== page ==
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Power of store can be leveraged for omnichannel success

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Traditional mass market retailers are in an interesting position for establishing success in an omnichannel retail environment. By default, physical stores are an integral part of their business model, with digital channels being complementary, not foundational, elements. This has been thought to put these traditionally physical retailers at a disadvantage. However, in one very prominent and critical area, order fulfillment, it means they are prepared to leverage a uniquely powerful asset to provide the flexibility and efficiency that omnichannel success requires — their stores.

MMR OpinionIronically, as commerce becomes increasingly digital, physical stores actually become more important. Why? Managing complex distribution networks becomes even more challenging with the increase in sales channels, increased rates of returns and demanding fulfillment expectations. Progressive retailers are starting to leverage their physical stores as the warehouses and distribution centers of the future — reducing inefficient inventory management practices of old.

The Power of Instant
Amazon.com is dominating online retail, in part because it guarantees free, two-day shipping. In combination with providing a highly competitive price environment through its marketplace sellers, it’s tough to beat.

But you know what’s better than two-day shipping? Instant gratification. And today’s generation of consumers holds that capability in high esteem. So if you want to beat Amazon, Walmart or any other big name price leader, make it easy for consumers to take nearly instant ownership of the item or items they’re searching for, and you can win the sale.

Flexibility Is Key
Whether you sell groceries, toiletries, jeans or electronics, or some combination of these categories, consumers expect the flexibility to buy those items how they want and receive them how they want. Providing options like click and collect — also known as buy online, pick up in store (BOPIS) — means that consumers don’t have to stress over finding a few items in a big store or worry about keeping track of energetic children. Instead, they can do their browsing online and have their order ready for pickup on the commute home from work or after soccer practice. This is a perk that no online retailer can match: Exploit it!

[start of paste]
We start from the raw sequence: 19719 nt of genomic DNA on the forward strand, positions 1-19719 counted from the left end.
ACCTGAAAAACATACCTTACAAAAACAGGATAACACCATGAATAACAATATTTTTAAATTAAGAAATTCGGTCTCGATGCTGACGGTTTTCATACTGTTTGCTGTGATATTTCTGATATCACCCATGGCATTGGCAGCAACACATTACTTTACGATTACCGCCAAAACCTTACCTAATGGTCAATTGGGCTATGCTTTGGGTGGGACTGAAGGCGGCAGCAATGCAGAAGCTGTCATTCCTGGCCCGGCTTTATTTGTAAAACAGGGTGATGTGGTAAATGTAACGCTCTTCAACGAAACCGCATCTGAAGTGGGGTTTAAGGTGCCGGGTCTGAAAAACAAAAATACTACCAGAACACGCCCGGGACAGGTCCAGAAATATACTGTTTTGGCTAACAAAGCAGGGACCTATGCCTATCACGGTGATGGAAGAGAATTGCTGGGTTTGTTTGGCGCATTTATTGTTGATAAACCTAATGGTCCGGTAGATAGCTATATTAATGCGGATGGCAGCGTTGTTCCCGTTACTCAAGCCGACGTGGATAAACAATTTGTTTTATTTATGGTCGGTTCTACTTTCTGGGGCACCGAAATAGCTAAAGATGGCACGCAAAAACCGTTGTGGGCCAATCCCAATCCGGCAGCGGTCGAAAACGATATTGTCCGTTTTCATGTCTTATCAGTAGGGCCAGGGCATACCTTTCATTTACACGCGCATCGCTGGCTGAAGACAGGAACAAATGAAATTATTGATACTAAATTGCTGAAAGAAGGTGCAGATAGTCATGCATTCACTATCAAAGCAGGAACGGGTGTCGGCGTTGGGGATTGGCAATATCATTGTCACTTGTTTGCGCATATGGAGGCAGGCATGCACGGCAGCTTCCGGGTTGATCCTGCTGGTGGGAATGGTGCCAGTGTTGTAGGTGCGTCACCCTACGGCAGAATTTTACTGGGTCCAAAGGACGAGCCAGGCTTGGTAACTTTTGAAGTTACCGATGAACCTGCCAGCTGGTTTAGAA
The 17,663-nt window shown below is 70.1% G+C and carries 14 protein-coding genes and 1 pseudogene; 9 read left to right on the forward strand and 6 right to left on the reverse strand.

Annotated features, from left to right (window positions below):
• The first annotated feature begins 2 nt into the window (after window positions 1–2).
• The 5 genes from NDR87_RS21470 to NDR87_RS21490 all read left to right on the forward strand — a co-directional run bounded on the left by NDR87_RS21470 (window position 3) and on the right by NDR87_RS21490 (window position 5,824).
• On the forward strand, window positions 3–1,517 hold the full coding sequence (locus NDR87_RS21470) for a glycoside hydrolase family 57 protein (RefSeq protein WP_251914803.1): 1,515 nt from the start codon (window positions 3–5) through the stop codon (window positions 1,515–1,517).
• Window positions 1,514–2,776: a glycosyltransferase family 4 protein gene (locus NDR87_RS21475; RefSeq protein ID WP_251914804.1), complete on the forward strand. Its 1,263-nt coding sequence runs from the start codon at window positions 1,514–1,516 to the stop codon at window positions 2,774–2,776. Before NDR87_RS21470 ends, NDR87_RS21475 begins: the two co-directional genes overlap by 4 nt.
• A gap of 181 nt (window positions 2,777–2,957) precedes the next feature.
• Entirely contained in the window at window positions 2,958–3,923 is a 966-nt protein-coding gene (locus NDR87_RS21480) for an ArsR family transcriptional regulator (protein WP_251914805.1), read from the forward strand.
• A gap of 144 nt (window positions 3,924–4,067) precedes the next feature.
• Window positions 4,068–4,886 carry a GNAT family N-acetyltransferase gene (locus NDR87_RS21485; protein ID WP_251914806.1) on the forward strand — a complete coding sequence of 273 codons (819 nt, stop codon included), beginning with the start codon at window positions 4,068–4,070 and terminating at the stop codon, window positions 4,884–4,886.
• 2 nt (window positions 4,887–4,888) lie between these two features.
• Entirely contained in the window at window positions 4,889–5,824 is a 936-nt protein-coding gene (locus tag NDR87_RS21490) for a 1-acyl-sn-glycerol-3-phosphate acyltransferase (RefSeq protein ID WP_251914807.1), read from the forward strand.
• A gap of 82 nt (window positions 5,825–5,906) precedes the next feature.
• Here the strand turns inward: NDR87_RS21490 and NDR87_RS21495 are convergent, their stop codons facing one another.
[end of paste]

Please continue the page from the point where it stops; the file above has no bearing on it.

Inventory Visibility Leads to Better Management
But providing these options can be convoluted and, if not managed correctly, can lead to expensive inefficiencies. Retailers need near real-time inventory visibility to monitor, analyze and predict demand signals, which allows for smarter inventory management. By accessing real-time or near real-time stock levels and comparing them to predicted demand, better decisions can be made on where to ship items from. Whether that is the regional warehouse or the local store or a store across the country will change based on established rules and signals.

These indicators and case-by-case responses will ensure that retailers are parting with inventory from locations that need help with inventory turnover, reducing any risk of overstocks that result in discounting while still protecting those stores with limited stock.

Make Returns Your Friend
For better or for worse, the sale doesn’t end when the consumer swipes their credit card. Customer satisfaction and consumer loyalty often hinges on how well a retailer can manage returns. Although returns are inevitable in every retail segment, they don’t have to be a curse. In fact, if you’re ready for them, they can be a blessing in disguise.

If consumers aren’t sure they will like an item they buy online, they might not buy something they don’t really need or want. Online returns simply aren’t that easy, no matter how many return lockers are in the neighborhood. Printing labels, retaping boxes, tracking the mail and hoping for a refund or new product in the right size isn’t an ideal process.

However, when consumers can go to a physical store, even when an item was purchased online, the process becomes much simpler. Instant returns, refunds and exchanges, along with the chance to engage with a customer service representative for any additional advice can go a long way toward promoting customer ­loyalty.

As an added bonus, once shoppers set foot in a store to return or exchange an item, retailers have a far greater chance of producing an upsell than if that person had gone through an online portal to manage their return.

Use the Power of the Store
Physical stores have received quite a bit of bad press recently as major chains shutter and scale back their expansion plans. But that does not mean that physical stores have lost their value. As more and more retail goes online, shoppers will continue to enjoy and demand an in-store experience. Customer service, instant gratification and easy returns are great drivers of brand affinity and loyalty. And managing inventory more efficiently while ensuring more consumer touchpoints can create a lasting model for business growth.

Nick McLean is the chief executive officer of OrderDynamics, a leading global provider of omnichannel order management systems.


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